As we were enjoying breakfast on our third day on the boat, we watched a propane truck completely demolish a electrical/water station. The repair guys were there almost immediately to repair it. Apparently most of these Islands have water brought in by boat and stored in massive tanks on the island, so water leaks do not go unnoticed.
Our captain was not excited about our next destination, but under insistence from some of the crew we motored off for Hydra (EE-Dra). As you enter the city its surrounded on both sides by massive fortress walls with cannons sticking out.
The city had an older feel than Poros.
We did some exploring and went through the Lazaros Koundouriotis Historical Mansion, while the guys had coffee by the water.
Donkeys are everywhere in Hydra and are the main source of transportation as well as hauling goods. We saw one carrying full size refrigerator on its back.
We decided to trust the travel books and take a long walk up to a monastary that overlooks the town. The books claimed that it was about an hour walk. It was closer to two hours for us, as no one told us it was 90% stairs.
When we got to the top we took a wrong turn, after a few EXTRA steps we finally made it to the correct monastery.
There were monks actively living there. I can’t imagine how they do that walk on a regular basis.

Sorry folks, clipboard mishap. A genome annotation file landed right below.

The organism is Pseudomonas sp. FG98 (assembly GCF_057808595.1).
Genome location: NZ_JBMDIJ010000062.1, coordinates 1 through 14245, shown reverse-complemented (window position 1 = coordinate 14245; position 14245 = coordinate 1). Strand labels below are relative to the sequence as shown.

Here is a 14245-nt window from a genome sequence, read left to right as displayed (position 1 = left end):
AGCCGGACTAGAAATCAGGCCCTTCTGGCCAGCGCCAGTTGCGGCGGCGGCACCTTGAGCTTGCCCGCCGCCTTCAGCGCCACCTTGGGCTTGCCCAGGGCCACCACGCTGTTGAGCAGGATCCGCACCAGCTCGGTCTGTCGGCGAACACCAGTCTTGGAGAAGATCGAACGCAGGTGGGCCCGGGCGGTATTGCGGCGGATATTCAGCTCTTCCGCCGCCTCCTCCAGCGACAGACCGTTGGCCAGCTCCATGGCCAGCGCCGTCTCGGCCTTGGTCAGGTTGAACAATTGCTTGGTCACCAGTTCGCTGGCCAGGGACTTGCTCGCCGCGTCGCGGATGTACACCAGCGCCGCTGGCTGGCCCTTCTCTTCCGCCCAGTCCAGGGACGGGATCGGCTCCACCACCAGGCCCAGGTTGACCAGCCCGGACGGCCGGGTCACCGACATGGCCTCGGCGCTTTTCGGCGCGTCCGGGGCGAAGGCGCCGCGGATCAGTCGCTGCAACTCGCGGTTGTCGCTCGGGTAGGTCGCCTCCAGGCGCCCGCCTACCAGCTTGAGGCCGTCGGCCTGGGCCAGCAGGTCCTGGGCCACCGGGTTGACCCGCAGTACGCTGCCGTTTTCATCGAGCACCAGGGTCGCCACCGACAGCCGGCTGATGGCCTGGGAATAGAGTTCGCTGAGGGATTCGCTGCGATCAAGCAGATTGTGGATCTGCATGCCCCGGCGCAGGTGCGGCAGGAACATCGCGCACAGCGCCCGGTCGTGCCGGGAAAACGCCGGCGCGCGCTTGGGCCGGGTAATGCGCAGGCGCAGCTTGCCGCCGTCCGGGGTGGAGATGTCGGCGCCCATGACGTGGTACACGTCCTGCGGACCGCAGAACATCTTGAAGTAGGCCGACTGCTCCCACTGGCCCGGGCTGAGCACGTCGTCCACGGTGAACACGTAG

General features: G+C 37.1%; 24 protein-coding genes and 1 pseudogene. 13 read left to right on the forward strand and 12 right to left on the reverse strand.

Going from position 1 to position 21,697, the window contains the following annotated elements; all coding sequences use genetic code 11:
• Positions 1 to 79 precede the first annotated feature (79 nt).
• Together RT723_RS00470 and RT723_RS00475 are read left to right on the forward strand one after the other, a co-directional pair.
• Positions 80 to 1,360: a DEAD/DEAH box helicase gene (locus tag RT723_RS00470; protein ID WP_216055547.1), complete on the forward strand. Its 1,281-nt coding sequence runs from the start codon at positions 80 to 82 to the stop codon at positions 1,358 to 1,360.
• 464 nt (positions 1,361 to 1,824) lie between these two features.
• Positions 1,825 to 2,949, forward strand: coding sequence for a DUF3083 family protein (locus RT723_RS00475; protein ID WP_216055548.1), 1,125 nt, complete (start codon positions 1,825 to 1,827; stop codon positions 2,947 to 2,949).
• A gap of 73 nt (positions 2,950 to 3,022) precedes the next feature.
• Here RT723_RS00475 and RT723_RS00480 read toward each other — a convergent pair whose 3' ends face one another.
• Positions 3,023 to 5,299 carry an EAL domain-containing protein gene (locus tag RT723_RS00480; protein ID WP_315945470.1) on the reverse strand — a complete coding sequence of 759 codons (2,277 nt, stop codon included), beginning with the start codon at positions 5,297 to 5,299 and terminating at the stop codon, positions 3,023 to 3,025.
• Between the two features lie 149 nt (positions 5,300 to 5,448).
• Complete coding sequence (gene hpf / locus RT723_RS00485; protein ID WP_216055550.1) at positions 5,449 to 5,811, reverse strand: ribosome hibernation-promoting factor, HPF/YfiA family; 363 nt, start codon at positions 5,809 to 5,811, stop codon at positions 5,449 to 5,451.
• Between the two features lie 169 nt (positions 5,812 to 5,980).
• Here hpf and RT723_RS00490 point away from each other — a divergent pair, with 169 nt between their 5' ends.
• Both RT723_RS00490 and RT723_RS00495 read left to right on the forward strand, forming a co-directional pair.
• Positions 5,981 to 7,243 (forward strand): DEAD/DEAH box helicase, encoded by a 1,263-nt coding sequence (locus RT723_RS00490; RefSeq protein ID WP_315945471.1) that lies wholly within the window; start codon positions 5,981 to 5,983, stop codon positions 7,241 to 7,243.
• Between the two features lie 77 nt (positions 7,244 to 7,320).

The view from the top made it somewhat worth it.
We walked back down close to sunset, and were surprised by large amounts of loitering cats. They were forming cat gangs and digging in dumpsters. They all seemed friendly and well fed though, and we saw small piles of cat food left around untouched.
We had a lovely meal at a “tourist” restaurant. Yiannis our captain informed us that although our meals were only around 12 Euros a person this restaurant would be too expensive for most locals to eat at.
The waiter informed us that they had just picked the olives on his families farm for the season and offered us some some fresh squeezed Olive Oil. The taste was green and fresh.
As it began to get dark we began to understand why our captain didn’t want to come to Hydra. There was limited parking, but it didn’t seem to bother the hordes of boats that just kept coming into the little cove. We were med-moored 3 rows deep on both sides before we settled in for bed.
Yiannis, our captain warned us that when the wind picked up tonight at 4 am, everyone would be awake.
He was right. I woke up to the engine starting, and lines being frantically pulled in and let out. The boats in the second and third rows had started to drag anchor and be pushed into the front of our boat. Each boat had an exhausted and angry looking captain sitting out with boat poles holding other boats away from his boat.
This continued until the sun finally came up and the boats were able to leave from the outside in.
I think if we had been up all night like Yiannis was we probably would not want to ever come back to Hydra. But for me, even with the half night of sleep, Hydra was worth it. It was a beautiful old city with a different character than other places we visited.